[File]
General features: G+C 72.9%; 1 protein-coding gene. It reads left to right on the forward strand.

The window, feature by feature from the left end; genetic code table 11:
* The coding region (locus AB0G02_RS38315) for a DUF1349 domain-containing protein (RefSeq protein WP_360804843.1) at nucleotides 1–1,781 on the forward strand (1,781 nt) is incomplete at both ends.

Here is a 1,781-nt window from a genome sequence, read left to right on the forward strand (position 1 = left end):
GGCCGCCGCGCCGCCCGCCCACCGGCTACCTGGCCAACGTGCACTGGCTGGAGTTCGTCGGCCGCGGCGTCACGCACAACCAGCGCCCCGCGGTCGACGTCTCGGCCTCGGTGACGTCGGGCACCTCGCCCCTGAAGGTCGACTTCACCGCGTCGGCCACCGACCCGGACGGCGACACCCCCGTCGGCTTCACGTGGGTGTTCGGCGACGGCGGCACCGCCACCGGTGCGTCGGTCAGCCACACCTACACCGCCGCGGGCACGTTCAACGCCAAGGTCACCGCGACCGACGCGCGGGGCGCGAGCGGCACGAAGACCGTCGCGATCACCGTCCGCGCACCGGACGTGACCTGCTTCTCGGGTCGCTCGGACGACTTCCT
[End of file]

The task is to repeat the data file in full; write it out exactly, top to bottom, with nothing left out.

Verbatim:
General features: G+C 72.9%; 1 protein-coding gene. It reads left to right on the forward strand.

The window, feature by feature from the left end; genetic code table 11:
* The coding region (locus AB0G02_RS38315) for a DUF1349 domain-containing protein (RefSeq protein WP_360804843.1) at nucleotides 1–1,781 on the forward strand (1,781 nt) is incomplete at both ends.

Here is a 1,781-nt window from a genome sequence, read left to right on the forward strand (position 1 = left end):
GGCCGCCGCGCCGCCCGCCCACCGGCTACCTGGCCAACGTGCACTGGCTGGAGTTCGTCGGCCGCGGCGTCACGCACAACCAGCGCCCCGCGGTCGACGTCTCGGCCTCGGTGACGTCGGGCACCTCGCCCCTGAAGGTCGACTTCACCGCGTCGGCCACCGACCCGGACGGCGACACCCCCGTCGGCTTCACGTGGGTGTTCGGCGACGGCGGCACCGCCACCGGTGCGTCGGTCAGCCACACCTACACCGCCGCGGGCACGTTCAACGCCAAGGTCACCGCGACCGACGCGCGGGGCGCGAGCGGCACGAAGACCGTCGCGATCACCGTCCGCGCACCGGACGTGACCTGCTTCTCGGGTCGCTCGGACGACTTCCT